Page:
Print Commentary: The Need for Reform in European and American Refugee Policy

Editor's Note: This article, co-authored by Nora Salitan and Kelcie Gerson, is a legal commentary related to Nadia Almasalkhi's "Institutionalized Xenophobia: The Effects of an Electorate’s Prejudice on Swiss Institutions" in our Fall 2017 issue. We encourage readers interested in more information to refer to our print journal for unabridged legal analysis.

In the summer of 2017, the number of displaced people in the world, more than 66 million, hit a record high.[1] Most refugees, about two thirds, are internally displaced peoples (IDP). The other third are no longer in their country of origin and are seeking refuge. Of those approximately 22 million refugees who were forced to leave their home countries due to civil war, natural disasters, or a myriad of other causes, somewhere between 2.8 and 3.2 million are currently seeking asylum.[2][3] As defined by the 1951 UN Convention on the State of Refugees, an asylum seeker is a person trying to gain legal residence in a new country due to “a well-founded fear of persecution on account of race, religion, nationality, political belief or membership of a particular social group.”[4]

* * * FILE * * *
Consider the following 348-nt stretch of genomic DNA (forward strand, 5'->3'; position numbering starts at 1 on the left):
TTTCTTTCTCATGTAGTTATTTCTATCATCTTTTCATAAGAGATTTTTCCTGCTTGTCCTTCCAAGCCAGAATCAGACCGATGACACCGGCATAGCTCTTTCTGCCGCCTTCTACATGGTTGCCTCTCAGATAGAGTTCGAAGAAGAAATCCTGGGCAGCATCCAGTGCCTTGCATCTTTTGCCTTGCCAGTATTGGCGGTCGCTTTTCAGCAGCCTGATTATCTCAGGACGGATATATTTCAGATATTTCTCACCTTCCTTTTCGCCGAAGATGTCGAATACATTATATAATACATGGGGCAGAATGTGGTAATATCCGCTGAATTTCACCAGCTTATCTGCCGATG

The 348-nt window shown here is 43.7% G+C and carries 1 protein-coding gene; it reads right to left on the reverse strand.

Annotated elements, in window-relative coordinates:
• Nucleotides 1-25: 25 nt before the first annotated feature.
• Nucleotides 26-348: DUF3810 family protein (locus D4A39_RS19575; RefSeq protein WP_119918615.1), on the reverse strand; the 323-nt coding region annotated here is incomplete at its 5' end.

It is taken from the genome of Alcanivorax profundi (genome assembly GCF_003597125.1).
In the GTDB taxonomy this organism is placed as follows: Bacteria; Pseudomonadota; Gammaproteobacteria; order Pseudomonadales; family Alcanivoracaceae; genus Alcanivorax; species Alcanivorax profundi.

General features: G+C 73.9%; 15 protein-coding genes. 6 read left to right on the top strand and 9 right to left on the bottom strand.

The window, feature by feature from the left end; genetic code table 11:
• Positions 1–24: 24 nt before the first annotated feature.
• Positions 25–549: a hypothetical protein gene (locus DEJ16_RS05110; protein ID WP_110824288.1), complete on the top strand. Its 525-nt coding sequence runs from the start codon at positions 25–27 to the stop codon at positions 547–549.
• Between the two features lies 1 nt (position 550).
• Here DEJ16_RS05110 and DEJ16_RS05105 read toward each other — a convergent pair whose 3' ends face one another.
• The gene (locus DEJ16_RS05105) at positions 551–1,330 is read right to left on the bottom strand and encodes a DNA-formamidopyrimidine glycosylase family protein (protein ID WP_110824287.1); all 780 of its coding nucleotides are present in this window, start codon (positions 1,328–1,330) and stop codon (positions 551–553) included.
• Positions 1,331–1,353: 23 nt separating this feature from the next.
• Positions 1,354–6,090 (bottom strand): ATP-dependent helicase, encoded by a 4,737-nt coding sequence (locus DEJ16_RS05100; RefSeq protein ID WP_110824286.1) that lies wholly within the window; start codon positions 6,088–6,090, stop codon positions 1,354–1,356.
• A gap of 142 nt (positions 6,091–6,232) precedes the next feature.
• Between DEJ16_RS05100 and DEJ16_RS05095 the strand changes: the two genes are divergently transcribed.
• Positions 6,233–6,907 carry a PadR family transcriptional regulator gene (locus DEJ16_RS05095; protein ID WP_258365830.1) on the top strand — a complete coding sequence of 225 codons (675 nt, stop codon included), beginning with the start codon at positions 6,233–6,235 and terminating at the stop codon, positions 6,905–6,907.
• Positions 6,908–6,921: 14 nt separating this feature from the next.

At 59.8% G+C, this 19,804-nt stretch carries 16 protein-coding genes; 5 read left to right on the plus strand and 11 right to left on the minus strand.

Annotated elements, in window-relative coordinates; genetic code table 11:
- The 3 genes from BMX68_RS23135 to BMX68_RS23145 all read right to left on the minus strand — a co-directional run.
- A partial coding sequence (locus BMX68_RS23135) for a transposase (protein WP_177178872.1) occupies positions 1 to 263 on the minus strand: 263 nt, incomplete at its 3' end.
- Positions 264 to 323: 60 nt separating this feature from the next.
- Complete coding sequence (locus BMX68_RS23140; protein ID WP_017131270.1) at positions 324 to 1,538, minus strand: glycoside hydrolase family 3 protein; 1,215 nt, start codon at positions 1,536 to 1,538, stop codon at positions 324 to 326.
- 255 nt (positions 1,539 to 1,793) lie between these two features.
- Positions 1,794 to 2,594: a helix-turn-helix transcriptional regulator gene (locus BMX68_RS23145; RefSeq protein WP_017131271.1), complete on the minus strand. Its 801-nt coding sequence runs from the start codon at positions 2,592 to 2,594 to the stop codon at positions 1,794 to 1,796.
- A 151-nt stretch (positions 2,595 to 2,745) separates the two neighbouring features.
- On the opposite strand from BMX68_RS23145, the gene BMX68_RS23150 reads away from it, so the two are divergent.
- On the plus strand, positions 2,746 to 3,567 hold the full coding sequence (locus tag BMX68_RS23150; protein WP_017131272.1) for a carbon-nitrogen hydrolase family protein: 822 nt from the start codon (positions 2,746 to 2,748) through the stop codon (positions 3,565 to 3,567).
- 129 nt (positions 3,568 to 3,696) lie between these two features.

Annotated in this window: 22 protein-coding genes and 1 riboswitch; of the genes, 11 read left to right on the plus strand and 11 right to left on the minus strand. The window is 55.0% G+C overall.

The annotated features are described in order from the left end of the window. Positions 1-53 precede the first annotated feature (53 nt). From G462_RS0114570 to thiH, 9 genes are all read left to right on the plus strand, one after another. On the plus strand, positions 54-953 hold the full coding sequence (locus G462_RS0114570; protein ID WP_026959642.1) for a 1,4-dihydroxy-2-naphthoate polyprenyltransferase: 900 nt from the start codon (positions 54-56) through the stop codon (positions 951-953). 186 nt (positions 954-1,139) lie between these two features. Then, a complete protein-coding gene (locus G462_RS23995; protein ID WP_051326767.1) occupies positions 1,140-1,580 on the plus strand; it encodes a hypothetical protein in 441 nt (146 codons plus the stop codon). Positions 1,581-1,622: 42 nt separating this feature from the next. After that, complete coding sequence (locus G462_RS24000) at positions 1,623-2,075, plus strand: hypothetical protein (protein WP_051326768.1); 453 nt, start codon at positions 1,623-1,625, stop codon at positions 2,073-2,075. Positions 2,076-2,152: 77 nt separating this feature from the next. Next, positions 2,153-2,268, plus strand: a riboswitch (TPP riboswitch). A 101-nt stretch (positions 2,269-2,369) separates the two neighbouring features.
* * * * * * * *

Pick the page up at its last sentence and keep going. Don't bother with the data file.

Because of geographic proximity, the majority of those approximately three million asylum seekers end up filing asylum claims in Europe, while others relocate to the United States. Though there are internationally recognized definitions of what an asylum seeker is and who is entitled to receive this status, each country has its own asylum application processing system. Because variation in these systems can drastically change the experience of a refugee and result in gross human rights violations, there is a strong need for collective reform and international standardization of asylum processing systems.